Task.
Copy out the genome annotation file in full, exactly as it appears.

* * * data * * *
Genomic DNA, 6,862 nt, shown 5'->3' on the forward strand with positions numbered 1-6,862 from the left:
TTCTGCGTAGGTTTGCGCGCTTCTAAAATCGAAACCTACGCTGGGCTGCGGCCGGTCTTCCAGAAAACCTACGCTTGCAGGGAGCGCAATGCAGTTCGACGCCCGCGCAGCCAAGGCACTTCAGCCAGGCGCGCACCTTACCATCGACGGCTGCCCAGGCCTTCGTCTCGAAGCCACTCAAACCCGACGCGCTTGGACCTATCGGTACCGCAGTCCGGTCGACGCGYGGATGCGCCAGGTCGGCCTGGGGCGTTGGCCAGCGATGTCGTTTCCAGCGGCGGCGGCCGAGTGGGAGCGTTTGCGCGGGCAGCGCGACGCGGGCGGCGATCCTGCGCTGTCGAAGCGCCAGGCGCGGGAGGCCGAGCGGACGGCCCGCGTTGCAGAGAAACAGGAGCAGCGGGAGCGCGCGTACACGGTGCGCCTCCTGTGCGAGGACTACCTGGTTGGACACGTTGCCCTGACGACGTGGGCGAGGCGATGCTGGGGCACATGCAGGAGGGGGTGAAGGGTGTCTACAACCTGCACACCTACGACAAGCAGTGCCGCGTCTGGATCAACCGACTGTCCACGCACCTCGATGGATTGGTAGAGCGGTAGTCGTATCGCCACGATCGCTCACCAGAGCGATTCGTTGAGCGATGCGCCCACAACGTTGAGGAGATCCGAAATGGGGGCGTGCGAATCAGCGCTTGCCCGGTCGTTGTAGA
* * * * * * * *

Genomic DNA, 6,862 nt, shown 5'->3' on the forward strand with positions numbered 1-6,862 from the left:
TTCTGCGTAGGTTTGCGCGCTTCTAAAATCGAAACCTACGCTGGGCTGCGGCCGGTCTTCCAGAAAACCTACGCTTGCAGGGAGCGCAATGCAGTTCGACGCCCGCGCAGCCAAGGCACTTCAGCCAGGCGCGCACCTTACCATCGACGGCTGCCCAGGCCTTCGTCTCGAAGCCACTCAAACCCGACGCGCTTGGACCTATCGGTACCGCAGTCCGGTCGACGCGYGGATGCGCCAGGTCGGCCTGGGGCGTTGGCCAGCGATGTCGTTTCCAGCGGCGGCGGCCGAGTGGGAGCGTTTGCGCGGGCAGCGCGACGCGGGCGGCGATCCTGCGCTGTCGAAGCGCCAGGCGCGGGAGGCCGAGCGGACGGCCCGCGTTGCAGAGAAACAGGAGCAGCGGGAGCGCGCGTACACGGTGCGCCTCCTGTGCGAGGACTACCTGGTTGGACACGTTGCCCTGACGACGTGGGCGAGGCGATGCTGGGGCACATGCAGGAGGGGGTGAAGGGTGTCTACAACCTGCACACCTACGACAAGCAGTGCCGCGTCTGGATCAACCGACTGTCCACGCACCTCGATGGATTGGTAGAGCGGTAGTCGTATCGCCACGATCGCTCACCAGAGCGATTCGTTGAGCGATGCGCCCACAACGTTGAGGAGATCCGAAATGGGGGCGTGCGAATCAGCGCTTGCCCGGTCGTTGTAGA